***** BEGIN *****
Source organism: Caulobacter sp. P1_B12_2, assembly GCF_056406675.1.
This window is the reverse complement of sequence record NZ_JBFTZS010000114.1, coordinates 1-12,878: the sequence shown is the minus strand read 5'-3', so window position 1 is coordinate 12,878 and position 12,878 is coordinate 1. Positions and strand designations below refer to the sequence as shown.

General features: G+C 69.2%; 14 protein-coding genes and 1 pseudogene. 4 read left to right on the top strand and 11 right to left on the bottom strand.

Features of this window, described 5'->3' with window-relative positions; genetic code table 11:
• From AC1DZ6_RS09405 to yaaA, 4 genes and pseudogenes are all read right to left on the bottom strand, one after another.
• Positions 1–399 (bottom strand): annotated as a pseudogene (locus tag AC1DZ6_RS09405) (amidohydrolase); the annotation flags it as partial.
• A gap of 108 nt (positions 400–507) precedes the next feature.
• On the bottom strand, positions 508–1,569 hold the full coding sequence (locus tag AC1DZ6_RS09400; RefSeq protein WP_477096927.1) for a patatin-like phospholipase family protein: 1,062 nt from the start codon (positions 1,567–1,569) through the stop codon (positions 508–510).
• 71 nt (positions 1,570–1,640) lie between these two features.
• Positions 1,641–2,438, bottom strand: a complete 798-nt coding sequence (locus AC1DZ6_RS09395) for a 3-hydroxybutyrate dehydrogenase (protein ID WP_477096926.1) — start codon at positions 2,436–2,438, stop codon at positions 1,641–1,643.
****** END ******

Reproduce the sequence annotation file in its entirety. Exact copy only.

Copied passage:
Source organism: Caulobacter sp. P1_B12_2, assembly GCF_056406675.1.
This window is the reverse complement of sequence record NZ_JBFTZS010000114.1, coordinates 1-12,878: the sequence shown is the minus strand read 5'-3', so window position 1 is coordinate 12,878 and position 12,878 is coordinate 1. Positions and strand designations below refer to the sequence as shown.

General features: G+C 69.2%; 14 protein-coding genes and 1 pseudogene. 4 read left to right on the top strand and 11 right to left on the bottom strand.

Features of this window, described 5'->3' with window-relative positions; genetic code table 11:
• From AC1DZ6_RS09405 to yaaA, 4 genes and pseudogenes are all read right to left on the bottom strand, one after another.
• Positions 1–399 (bottom strand): annotated as a pseudogene (locus tag AC1DZ6_RS09405) (amidohydrolase); the annotation flags it as partial.
• A gap of 108 nt (positions 400–507) precedes the next feature.
• On the bottom strand, positions 508–1,569 hold the full coding sequence (locus tag AC1DZ6_RS09400; RefSeq protein WP_477096927.1) for a patatin-like phospholipase family protein: 1,062 nt from the start codon (positions 1,567–1,569) through the stop codon (positions 508–510).
• 71 nt (positions 1,570–1,640) lie between these two features.
• Positions 1,641–2,438, bottom strand: a complete 798-nt coding sequence (locus AC1DZ6_RS09395) for a 3-hydroxybutyrate dehydrogenase (protein ID WP_477096926.1) — start codon at positions 2,436–2,438, stop codon at positions 1,641–1,643.